EN
Menu
Dog Sledding
In This Section

You Have More Questions? We Have More Answers!

More Q&A About Juneau

Q: How can you spot an Alaskan?

A: Southeast Alaskans are often decked out in rubber boots, well-worn Levis or Carhartts, and tattered, hooded sweatshirts. Their complexions are dewy, and they squint when the sun comes out, followed by comments about that strange yellow ball in the sky.

Q: Why don't locals use umbrellas? 

A: Call it stubbornness or being in denial, but somehow the umbrella just never caught on here. People are drip-dry, and umbrellas just can't take the wind that so often accompanies the rain. Besides, umbrellas are for wimps.

Q: How high is Juneau?

A: The ocean gives you a clue. The Inside Passage is the Pacific Ocean, which places Juneau right at sea level. High tide used to lap South Franklin and Front Street, and canoes were parked where people are walking now. 

Q: Does it always rain here?

A: No. Sometimes it snows. Juneau gets about 150 inches of precipitation a year; we call it "liquid sunshine." Around these parts, any day without rain is considered a beautiful day.

Q: Do you take American money?

A: You betcha. We'll take all the money you want to give us. However, due to our proximity to Canada, don't be surprised if a cashier gives you Canadian coins for change. The two coinage types mingle freely here. 

Q: Do I need a passport when I come to Juneau?

A: Only if you plan to continue your journey to Canada, Russia or the Far East.

Q: What time is it here?

A: Alaska time. Things will get done unless the sun is out or the fishing is exceptionally good. Most of Alaska is on Alaska time, an hour earlier than Pacific time. 

Q: Where's the Midnight Sun?

A: Go north above the Arctic Circle, where the sun never sets during the summer, about 66 degrees north latitude. Juneau is just above 58 degrees north latitude. 

Q: When is the best time to see whales?

A: Whales are in the Juneau area year-round. However, from April to November the majority of humpback whales return to the waters of the northern Inside Passage.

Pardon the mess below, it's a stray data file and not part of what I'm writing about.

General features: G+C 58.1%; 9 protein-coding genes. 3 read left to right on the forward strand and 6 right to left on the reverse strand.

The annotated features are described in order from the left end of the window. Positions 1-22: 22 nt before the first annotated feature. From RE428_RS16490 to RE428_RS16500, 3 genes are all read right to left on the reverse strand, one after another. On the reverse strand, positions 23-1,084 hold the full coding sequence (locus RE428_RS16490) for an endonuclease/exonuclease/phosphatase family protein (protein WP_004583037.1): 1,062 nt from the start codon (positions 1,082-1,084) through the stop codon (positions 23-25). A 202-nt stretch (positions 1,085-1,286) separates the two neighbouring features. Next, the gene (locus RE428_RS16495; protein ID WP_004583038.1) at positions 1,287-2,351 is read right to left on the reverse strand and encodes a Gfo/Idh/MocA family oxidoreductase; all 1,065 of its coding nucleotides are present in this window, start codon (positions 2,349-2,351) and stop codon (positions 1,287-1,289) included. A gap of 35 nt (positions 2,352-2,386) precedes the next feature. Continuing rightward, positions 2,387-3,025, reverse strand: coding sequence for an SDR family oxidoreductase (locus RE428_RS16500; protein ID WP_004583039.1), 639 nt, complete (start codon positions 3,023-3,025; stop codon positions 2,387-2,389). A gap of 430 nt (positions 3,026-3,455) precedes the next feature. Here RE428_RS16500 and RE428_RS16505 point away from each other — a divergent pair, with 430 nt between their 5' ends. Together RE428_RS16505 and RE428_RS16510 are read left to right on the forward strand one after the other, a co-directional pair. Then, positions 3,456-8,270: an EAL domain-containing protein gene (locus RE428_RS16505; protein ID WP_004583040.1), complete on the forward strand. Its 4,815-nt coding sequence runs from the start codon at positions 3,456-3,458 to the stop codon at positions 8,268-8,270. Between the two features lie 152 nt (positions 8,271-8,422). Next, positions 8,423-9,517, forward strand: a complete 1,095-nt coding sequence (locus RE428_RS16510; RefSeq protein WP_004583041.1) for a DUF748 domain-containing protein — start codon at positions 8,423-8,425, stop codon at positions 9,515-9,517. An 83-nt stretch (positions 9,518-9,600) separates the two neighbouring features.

Q: Do you have car rentals in Juneau?

A: Of course! Most national rental car firms and local dealers rent cars, vans, and even buses. Many of these firms will offer to pick you up or drop you off. Visit the Getting Here and Around page for more information on local rentals.

Q: Can I drive to Glacier Bay?

A: No. Glacier Bay/Gustavus is only accessible by air or water. It is a short 33 miles from Juneau. Convenient commuter air service is available year-round. During the summer, daily jet service is provided by Alaska Airlines. 

Q: Can I see Glacier Bay in one day?

A: What's your hurry? Yes, you sure can, although a minimum of two days is suggested. To visit Glacier Bay in one day, an early morning flight with one of several scheduled commuter plane services is required. The Glacier Bay cruise aboard the Spirit of Adventure departs at 7:30 am from Bartlett Cove. The late afternoon return trip to Juneau can be by commuter plane, jet, or ferry.

Q: Where can we get an Alaska Marine Highway Ferry schedule?

A: It is available on the web at www.ferryalaska.com.

Q: How can I get to the Ferry Terminal?

A: Taxi service is available. The nearest bus stop is 1.75 miles from the terminal.

Q: How far is the airport from downtown?

A: A short 10 miles. Many hotels offer courtesy van service. Taxi cabs and public bus service is also available. 

Q: Where can I get more information on Alaska for a student report?

A: Information about Alaska is available at www.travelalaska.com.

Q: Where is the statue of Patsy Ann?

A: The statue, in memory of Juneau's most famous resident, an English Bull Terrier, is located on the downtown dock boardwalk halfway between the library and the small boat lightering ramp.

Q: Where will we find Totem Poles?

A: There are several totem poles and historic buildings on the National Register located in the downtown area. The City Museum has a complete list and detailed map, but below are a few and their approximate location:

  • Harnessing the Atom Totem Pole, outside City Museum (Calhoun St. side)
  • Friendship Totem Pole, lobby of Courthouse Building (4th and Seward)
  • The Old Witch Totem Pole, State Office Building (8th floor Main Lobby)
  • The Governor's Totem Pole, outside Governor's Mansion (716 Calhoun St.)
  • Raven and Eagle Totem Poles, Village St. & Willoughby
  • Wooshkeetann & Auk Tribe Totem Poles, outside Centennial Hall
  • Four Story Totem Pole, outside City Museum